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Progress toward a human CD4/CCR5 transgenic rat model for de novo infection by human immunodeficiency virus type 1.

  • Author(s): Keppler, Oliver T;
  • Welte, Frank J;
  • Ngo, Tuan A;
  • Chin, Peggy S;
  • Patton, Kathryn S;
  • Tsou, Chia-Lin;
  • Abbey, Nancy W;
  • Sharkey, Mark E;
  • Grant, Robert M;
  • You, Yun;
  • Scarborough, John D;
  • Ellmeier, Wilfried;
  • Littman, Dan R;
  • Stevenson, Mario;
  • Charo, Israel F;
  • Herndier, Brian G;
  • Speck, Roberto F;
  • Goldsmith, Mark A
  • et al.
Abstract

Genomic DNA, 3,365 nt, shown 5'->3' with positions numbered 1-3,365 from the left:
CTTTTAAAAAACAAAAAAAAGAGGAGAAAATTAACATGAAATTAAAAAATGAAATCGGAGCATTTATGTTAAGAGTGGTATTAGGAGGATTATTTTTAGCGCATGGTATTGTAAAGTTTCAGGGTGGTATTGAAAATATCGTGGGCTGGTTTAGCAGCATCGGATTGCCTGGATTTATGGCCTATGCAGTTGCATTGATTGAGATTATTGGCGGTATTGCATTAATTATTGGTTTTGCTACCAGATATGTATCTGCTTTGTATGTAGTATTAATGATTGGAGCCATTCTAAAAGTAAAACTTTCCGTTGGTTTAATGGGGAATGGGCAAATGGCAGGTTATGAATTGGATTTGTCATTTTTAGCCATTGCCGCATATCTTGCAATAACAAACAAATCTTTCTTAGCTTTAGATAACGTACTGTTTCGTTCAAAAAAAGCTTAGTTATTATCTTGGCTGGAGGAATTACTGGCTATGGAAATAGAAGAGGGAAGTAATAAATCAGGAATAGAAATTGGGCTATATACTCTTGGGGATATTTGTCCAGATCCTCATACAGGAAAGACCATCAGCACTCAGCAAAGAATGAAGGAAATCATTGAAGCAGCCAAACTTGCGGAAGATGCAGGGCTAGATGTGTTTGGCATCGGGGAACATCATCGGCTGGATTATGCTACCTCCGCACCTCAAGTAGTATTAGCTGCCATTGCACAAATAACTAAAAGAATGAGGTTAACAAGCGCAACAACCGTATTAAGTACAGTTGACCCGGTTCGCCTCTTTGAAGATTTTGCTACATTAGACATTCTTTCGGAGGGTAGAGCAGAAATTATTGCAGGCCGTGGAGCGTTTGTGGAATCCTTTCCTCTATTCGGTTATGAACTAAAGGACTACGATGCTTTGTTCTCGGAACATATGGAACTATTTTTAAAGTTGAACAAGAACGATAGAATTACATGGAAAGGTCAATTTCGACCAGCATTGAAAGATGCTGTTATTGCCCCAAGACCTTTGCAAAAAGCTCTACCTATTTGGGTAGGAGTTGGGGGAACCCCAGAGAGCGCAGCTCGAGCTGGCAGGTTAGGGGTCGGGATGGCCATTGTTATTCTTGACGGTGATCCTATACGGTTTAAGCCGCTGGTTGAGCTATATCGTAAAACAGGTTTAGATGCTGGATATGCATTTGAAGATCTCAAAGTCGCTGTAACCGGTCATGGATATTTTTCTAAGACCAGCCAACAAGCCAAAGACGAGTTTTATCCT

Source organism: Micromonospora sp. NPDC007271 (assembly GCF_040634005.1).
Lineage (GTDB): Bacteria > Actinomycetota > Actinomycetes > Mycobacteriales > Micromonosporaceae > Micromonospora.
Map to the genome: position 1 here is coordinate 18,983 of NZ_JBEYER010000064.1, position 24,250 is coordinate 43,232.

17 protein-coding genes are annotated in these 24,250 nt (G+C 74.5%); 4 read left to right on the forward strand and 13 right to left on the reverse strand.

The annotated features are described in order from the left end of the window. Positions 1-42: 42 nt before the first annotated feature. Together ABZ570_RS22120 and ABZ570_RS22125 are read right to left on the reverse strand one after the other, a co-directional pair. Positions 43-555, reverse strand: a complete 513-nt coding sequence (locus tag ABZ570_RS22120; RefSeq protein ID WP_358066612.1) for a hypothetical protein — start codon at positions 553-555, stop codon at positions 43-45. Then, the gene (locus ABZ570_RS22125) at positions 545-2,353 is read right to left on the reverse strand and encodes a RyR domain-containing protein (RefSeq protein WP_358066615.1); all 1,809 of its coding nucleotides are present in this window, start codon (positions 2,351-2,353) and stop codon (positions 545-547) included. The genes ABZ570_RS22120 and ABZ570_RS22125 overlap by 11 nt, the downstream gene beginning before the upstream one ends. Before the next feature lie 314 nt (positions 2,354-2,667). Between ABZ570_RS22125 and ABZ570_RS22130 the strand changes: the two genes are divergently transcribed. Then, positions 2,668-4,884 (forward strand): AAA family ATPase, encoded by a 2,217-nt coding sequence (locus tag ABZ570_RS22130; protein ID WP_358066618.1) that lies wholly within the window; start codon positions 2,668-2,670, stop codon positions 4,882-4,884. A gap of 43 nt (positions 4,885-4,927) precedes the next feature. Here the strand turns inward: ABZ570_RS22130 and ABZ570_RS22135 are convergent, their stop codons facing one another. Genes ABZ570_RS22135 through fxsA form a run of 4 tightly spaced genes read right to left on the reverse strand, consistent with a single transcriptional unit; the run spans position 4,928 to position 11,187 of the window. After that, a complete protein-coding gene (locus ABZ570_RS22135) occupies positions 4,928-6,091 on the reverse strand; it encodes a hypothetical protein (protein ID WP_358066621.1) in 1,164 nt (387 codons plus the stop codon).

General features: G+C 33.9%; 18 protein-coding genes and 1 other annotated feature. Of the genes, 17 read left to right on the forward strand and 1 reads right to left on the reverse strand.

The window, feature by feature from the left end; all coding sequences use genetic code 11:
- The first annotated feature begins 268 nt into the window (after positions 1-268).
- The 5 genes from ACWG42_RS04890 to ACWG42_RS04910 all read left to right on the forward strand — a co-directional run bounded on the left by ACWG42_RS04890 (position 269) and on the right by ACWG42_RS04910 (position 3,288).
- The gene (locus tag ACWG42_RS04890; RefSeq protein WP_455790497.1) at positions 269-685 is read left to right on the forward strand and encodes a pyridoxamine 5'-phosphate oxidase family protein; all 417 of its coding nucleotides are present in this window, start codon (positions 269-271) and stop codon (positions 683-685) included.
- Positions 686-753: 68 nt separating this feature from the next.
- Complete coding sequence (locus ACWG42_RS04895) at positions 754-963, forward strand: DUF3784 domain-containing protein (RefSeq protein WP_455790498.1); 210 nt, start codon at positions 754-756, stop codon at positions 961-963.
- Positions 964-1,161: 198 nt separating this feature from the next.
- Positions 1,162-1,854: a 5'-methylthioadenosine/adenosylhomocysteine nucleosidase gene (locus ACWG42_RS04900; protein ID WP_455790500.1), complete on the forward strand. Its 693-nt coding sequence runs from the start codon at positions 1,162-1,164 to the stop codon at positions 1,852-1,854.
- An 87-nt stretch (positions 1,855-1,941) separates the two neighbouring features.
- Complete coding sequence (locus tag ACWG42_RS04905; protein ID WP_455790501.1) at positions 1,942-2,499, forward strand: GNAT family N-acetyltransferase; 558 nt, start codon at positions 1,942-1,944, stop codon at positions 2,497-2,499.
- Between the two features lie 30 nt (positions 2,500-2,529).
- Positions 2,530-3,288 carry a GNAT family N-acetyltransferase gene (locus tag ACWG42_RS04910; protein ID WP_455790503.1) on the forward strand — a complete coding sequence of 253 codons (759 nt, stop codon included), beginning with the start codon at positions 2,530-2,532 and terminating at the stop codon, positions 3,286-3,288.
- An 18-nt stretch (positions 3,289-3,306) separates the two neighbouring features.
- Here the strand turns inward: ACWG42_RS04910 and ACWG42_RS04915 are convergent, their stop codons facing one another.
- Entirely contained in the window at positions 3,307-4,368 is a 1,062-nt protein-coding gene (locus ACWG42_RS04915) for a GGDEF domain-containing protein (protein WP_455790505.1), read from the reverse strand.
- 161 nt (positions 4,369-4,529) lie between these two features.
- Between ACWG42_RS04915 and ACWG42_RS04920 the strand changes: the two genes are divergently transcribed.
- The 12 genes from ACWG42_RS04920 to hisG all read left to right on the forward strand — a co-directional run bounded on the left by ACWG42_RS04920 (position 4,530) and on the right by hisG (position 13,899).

The development of a permissive small animal model for the study of human immunodeficiency virus type (HIV)-1 pathogenesis and the testing of antiviral strategies has been hampered by the inability of HIV-1 to infect primary rodent cells productively. In this study, we explored transgenic rats expressing the HIV-1 receptor complex as a susceptible host. Rats transgenic for human CD4 (hCD4) and the human chemokine receptor CCR5 (hCCR5) were generated that express the transgenes in CD4(+) T lymphocytes, macrophages, and microglia. In ex vivo cultures, CD4(+) T lymphocytes, macrophages, and microglia from hCD4/hCCR5 transgenic rats were highly susceptible to infection by HIV-1 R5 viruses leading to expression of abundant levels of early HIV-1 gene products comparable to those found in human reference cultures. Primary rat macrophages and microglia, but not lymphocytes, from double-transgenic rats could be productively infected by various recombinant and primary R5 strains of HIV-1. Moreover, after systemic challenge with HIV-1, lymphatic organs from hCD4/hCCR5 transgenic rats contained episomal 2-long terminal repeat (LTR) circles, integrated provirus, and early viral gene products, demonstrating susceptibility to HIV-1 in vivo. Transgenic rats also displayed a low-level plasma viremia early in infection. Thus, transgenic rats expressing the appropriate human receptor complex are promising candidates for a small animal model of HIV-1 infection.

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